In holding the Complaint insufficient and the motion to file the PAC futile, the District Court failed to accept as true plausible allegations in the Complaint and the PAC. As an initial matter, XOOM concedes that it operates as a commodity broker or middleman and does not generate or deliver electricity. Oral Arg. R. at 13:59–14:10. Rather, it purchases energy “from wholesale markets” and resells that energy to its customers. PAC ¶ 48 (quoting XOOM Website). Consistent with this concession, the Mirkins plausibly allege that “[t]he cost of wholesale energy is the primary component of the non-overhead costs XOOM incurs.” Compl. ¶ 51. We must therefore draw the reasonable inference from the Complaint and the PAC that XOOM's actual or estimated supply costs should track the Market Supply Cost.

The Mirkins have alleged, with the support of the expert calculations included in the Complaint and the PAC, that XOOM's rates showed significant upward deviations from the Market Supply Cost and continued to rise even when that cost fell. These allegations are sufficient to state a claim for breach of contract, as XOOM promised to base its rates on its supply costs and the Mirkins’ allegations and calculations plausibly allege that this did not occur. Notably, XOOM failed, in its briefs and at oral argument, to cast doubt on the plausibility of these allegations simply by pointing to a single factor that could cause such substantial deviations from the Market Supply Cost in just a few months.

The District Court also suggested that the Mirkins “fabricated” their calculations. XOOM, 342 F. Supp. 3d at 329. We see no support for this assertion in the Complaint or the PAC. On the contrary, in approximating the Market Supply Cost, the Mirkins relied on publicly available NYISO data, which is mandated by state and federal regulations and updated frequently to account for changes across time and location. PAC ¶ 53; Appellant's Br. at 30, 34. At the pleading stage, relying on this source of information is sufficient to set forth a plausible allegation of breach of contract.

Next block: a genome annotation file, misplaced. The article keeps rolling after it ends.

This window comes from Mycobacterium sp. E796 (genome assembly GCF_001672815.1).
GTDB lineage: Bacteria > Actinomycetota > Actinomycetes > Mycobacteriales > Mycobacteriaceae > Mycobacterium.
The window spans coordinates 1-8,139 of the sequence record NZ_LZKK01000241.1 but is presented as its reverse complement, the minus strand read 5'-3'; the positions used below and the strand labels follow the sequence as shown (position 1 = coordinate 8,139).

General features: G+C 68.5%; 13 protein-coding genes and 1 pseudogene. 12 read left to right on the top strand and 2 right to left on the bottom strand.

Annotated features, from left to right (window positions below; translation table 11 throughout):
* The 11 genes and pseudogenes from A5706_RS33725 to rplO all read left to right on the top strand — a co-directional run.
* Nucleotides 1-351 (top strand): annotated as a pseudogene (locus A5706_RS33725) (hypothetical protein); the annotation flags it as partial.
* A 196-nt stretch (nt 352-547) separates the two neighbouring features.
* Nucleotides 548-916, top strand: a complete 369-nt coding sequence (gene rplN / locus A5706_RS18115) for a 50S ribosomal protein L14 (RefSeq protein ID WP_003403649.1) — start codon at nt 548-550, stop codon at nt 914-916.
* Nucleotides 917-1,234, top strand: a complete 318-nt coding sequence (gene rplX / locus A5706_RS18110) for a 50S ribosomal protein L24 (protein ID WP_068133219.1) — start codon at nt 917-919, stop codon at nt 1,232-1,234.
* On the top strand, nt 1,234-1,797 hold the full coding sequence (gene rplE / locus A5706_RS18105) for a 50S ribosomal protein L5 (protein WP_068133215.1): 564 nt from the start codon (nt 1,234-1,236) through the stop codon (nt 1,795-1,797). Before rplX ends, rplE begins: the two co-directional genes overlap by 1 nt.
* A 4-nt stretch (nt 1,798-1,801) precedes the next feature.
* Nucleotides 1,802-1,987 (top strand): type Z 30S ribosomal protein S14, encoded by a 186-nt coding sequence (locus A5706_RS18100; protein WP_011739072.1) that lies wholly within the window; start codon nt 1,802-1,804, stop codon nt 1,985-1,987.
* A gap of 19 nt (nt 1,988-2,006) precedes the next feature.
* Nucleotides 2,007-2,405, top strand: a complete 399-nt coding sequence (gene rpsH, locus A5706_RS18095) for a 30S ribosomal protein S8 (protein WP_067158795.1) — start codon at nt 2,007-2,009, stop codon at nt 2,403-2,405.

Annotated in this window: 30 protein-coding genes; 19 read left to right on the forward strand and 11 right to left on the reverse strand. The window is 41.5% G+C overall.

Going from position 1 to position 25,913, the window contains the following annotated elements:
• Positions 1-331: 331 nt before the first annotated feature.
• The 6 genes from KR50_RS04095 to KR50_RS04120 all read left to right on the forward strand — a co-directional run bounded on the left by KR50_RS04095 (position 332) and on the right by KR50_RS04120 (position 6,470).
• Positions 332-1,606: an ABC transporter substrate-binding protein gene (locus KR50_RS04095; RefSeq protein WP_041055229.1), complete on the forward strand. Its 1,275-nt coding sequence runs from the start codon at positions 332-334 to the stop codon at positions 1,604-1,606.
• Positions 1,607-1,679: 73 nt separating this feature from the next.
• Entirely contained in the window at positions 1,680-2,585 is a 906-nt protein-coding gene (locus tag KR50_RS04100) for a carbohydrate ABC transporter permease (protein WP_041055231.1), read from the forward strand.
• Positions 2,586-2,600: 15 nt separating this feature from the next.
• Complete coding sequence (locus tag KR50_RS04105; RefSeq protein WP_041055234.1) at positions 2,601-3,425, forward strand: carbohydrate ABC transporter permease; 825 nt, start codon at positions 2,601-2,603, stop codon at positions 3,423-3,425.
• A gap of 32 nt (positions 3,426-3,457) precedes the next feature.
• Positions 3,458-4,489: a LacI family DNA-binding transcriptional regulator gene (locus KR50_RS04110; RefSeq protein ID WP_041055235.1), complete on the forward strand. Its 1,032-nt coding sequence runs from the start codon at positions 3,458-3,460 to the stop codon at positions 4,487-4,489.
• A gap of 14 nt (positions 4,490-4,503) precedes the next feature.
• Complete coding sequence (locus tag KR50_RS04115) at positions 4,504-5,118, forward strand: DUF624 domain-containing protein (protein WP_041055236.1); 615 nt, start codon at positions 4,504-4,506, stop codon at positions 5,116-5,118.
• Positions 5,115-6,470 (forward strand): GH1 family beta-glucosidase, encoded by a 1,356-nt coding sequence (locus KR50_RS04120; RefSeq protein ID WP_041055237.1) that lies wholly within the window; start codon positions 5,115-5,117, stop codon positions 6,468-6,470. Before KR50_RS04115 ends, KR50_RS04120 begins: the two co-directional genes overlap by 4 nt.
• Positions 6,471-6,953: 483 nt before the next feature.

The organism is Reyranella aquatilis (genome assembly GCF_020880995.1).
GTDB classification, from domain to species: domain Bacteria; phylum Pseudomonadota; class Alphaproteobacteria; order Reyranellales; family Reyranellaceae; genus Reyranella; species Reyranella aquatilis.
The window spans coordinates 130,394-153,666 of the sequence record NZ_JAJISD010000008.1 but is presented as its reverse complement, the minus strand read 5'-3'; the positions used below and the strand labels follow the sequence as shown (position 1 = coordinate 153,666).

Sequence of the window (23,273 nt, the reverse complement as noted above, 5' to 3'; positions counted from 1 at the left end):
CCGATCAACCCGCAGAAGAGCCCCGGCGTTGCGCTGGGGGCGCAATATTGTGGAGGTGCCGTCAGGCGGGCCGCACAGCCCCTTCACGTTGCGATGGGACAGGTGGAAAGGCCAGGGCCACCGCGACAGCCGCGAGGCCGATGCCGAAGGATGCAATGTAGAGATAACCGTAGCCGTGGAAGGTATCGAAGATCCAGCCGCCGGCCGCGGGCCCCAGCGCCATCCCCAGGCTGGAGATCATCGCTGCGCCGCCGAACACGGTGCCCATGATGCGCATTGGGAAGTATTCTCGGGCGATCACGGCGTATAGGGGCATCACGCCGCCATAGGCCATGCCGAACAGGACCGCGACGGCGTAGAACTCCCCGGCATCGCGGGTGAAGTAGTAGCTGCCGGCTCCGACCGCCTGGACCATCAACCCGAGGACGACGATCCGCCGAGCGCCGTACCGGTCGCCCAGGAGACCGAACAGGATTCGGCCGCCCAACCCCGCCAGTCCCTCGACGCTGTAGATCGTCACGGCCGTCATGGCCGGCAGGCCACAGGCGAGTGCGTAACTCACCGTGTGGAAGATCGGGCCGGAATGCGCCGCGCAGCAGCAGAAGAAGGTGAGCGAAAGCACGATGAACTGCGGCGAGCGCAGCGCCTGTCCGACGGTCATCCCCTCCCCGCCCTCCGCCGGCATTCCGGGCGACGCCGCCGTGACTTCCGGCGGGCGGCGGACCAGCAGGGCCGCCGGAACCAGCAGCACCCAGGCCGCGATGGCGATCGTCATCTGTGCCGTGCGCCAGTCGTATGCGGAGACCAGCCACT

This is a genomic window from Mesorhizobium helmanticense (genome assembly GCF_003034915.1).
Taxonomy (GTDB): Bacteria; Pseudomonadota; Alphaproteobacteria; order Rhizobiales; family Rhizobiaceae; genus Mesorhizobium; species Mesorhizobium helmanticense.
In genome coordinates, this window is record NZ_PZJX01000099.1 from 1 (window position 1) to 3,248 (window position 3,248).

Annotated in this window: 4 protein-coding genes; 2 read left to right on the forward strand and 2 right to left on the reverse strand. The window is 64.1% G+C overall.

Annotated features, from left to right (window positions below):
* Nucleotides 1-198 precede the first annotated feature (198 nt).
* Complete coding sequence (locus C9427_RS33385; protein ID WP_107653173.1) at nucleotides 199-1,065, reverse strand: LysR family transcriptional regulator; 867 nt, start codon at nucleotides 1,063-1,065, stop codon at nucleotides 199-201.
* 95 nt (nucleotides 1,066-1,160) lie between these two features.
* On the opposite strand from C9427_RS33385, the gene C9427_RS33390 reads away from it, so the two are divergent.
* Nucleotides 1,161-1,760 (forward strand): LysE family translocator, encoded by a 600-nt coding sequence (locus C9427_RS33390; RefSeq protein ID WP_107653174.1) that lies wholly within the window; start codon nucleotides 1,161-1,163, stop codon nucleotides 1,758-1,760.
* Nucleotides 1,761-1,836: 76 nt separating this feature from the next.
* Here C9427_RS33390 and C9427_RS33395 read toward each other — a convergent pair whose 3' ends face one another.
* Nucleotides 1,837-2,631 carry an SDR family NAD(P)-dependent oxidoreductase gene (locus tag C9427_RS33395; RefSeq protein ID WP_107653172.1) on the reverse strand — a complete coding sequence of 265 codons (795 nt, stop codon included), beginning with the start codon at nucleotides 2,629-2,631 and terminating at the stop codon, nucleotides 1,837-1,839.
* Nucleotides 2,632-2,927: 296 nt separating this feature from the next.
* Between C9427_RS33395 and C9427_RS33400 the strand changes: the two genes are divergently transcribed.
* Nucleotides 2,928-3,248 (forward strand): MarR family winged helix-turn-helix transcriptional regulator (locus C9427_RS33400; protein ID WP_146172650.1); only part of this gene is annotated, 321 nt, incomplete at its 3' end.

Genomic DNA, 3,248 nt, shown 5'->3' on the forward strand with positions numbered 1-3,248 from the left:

For similar reasons, the District Court erred in denying the Mirkins leave to amend their Complaint. Notwithstanding the fact that the Complaint was sufficient to state a claim for breach of contract, the PAC should have allayed any concerns the District Court had about the plausibility of the Mirkins’ allegations. First, the Mirkins specifically alleged in the PAC that “the wholesale cost of energy makes up over 90% of [XOOM's] supply costs.” PAC ¶ 4. Second, the Mirkins alleged that “XOOM purchases its energy either directly from the [NYISO] or pursuant to an agreement[ ] that ties XOOM's supply costs to prices in the NYISO wholesale market.” Id. ¶ 47. Indeed, the Mirkins alleged that XOOM was listed on NYISO's Annual Report as a “market participant” during the year in which it supplied the Mirkins with electricity. Id. Third, the Mirkins attached their expert's calculations and explained, in detail, the variables used to determine the Market Supply Cost. Id. ¶ 53; App'x at 103. Relatedly, they alleged that “all components of the wholesale cost of electricity are objectively determinable and mandated by regulation.” PAC ¶ 53. Finally, the Mirkins presented a new data table demonstrating that XOOM's rates deviated from the rates charged by Con Edison,2 the leading New York City electric utility company, by up to sixty percent, and continued to rise even when Con Edison's rates fell. Id. ¶ 61. We conclude that, like the Complaint, the PAC plausibly stated a claim for breach of contract.3